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Extension of the viral ecology in humans using viral profile hidden Markov models.

Extension of the viral ecology in humans using viral profile hidden Markov models.
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Bzhalava Z, Hultin E, Dillner J,


Bzhalava Z, Hultin E, Dillner J, (click to view)

Bzhalava Z, Hultin E, Dillner J,

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PloS one 2018 01 1913(1) e0190938 doi 10.1371/journal.pone.0190938
Abstract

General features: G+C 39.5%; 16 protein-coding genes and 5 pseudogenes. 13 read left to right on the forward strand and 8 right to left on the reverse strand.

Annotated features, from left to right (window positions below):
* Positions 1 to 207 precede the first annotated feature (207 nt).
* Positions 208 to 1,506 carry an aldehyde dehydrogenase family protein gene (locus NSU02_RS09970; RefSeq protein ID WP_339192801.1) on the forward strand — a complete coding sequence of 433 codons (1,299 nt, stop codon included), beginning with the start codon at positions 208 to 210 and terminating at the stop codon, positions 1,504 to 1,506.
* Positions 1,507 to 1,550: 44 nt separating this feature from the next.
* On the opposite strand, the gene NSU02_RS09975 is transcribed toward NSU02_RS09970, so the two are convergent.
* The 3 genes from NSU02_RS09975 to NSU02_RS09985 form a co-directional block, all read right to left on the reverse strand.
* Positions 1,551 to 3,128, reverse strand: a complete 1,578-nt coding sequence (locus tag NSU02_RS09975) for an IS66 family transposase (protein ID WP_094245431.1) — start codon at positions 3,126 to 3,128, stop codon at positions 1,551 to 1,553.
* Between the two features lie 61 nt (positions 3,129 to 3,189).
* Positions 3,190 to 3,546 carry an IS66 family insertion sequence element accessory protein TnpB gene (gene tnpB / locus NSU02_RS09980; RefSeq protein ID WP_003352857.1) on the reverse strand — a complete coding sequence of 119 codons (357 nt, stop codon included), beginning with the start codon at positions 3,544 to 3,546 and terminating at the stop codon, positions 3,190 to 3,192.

When human samples are sequenced, many assembled contigs are "unknown", as conventional alignments find no similarity to known sequences. Hidden Markov models (HMM) exploit the positions of specific nucleotides in protein-encoding codons in various microbes. The algorithm HMMER3 implements HMM using a reference set of sequences encoding viral proteins, "vFam". We used HMMER3 analysis of "unknown" human sample-derived sequences and identified 510 contigs distantly related to viruses (Anelloviridae (n = 1), Baculoviridae (n = 34), Circoviridae (n = 35), Caulimoviridae (n = 3), Closteroviridae (n = 5), Geminiviridae (n = 21), Herpesviridae (n = 10), Iridoviridae (n = 12), Marseillevirus (n = 26), Mimiviridae (n = 80), Phycodnaviridae (n = 165), Poxviridae (n = 23), Retroviridae (n = 6) and 89 contigs related to described viruses not yet assigned to any taxonomic family). In summary, we find that analysis using the HMMER3 algorithm and the "vFam" database greatly extended the detection of viruses in biospecimens from humans.

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